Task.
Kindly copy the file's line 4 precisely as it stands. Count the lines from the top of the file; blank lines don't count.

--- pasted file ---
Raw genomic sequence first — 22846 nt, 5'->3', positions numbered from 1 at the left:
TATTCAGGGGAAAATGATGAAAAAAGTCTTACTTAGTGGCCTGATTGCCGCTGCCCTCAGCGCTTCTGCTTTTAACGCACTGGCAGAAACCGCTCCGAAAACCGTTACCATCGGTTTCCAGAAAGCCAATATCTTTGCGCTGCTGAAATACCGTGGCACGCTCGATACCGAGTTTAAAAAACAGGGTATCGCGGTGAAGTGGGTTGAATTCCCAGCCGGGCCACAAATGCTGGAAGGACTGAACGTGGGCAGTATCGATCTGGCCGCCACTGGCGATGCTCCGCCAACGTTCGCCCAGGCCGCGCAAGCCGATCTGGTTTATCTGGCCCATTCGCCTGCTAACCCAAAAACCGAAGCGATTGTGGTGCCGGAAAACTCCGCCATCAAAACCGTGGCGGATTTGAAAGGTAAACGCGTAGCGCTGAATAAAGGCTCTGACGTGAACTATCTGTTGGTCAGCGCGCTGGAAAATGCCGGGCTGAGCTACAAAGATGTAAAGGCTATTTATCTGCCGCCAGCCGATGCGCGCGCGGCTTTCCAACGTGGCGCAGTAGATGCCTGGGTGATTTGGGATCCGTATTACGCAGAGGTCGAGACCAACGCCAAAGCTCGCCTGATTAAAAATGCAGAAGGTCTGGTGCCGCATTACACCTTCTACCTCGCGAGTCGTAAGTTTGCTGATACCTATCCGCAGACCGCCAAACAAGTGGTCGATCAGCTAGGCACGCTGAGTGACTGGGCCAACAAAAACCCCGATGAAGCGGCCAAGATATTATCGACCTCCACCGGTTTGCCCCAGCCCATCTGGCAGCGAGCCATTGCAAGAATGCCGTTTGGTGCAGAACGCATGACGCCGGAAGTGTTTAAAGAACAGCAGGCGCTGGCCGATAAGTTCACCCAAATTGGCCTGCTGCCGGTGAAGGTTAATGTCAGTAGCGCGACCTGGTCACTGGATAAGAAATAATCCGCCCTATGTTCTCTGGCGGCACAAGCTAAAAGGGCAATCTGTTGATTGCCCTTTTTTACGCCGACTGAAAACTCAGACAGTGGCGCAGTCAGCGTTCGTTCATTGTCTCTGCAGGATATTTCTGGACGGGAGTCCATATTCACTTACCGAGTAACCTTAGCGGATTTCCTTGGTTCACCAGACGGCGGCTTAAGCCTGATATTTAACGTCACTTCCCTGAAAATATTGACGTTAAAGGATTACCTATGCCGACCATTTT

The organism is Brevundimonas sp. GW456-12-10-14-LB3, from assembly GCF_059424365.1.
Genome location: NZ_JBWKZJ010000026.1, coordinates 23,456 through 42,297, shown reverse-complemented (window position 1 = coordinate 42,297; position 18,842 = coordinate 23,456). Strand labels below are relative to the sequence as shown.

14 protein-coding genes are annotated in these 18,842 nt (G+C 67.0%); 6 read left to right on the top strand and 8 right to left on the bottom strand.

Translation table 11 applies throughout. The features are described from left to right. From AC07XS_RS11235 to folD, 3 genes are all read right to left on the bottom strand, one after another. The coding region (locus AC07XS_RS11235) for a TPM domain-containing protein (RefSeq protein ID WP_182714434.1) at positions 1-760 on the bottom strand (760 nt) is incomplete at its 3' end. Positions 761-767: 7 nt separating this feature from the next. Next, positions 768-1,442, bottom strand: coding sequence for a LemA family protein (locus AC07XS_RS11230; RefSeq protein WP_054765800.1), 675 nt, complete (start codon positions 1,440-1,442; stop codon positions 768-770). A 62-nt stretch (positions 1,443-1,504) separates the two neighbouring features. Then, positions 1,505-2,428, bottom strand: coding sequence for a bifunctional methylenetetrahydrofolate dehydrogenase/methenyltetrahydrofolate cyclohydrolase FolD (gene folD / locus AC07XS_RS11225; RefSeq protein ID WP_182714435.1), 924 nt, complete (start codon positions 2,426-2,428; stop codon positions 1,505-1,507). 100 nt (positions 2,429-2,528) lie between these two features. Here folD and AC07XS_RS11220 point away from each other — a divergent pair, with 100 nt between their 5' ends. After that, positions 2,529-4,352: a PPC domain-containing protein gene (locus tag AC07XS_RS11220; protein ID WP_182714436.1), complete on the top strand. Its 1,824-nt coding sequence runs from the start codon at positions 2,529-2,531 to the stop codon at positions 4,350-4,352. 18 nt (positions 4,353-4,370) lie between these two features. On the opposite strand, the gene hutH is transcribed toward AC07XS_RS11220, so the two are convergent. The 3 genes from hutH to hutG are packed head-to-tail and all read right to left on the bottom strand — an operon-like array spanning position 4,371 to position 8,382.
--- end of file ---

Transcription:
Genome location: NZ_JBWKZJ010000026.1, coordinates 23,456 through 42,297, shown reverse-complemented (window position 1 = coordinate 42,297; position 18,842 = coordinate 23,456). Strand labels below are relative to the sequence as shown.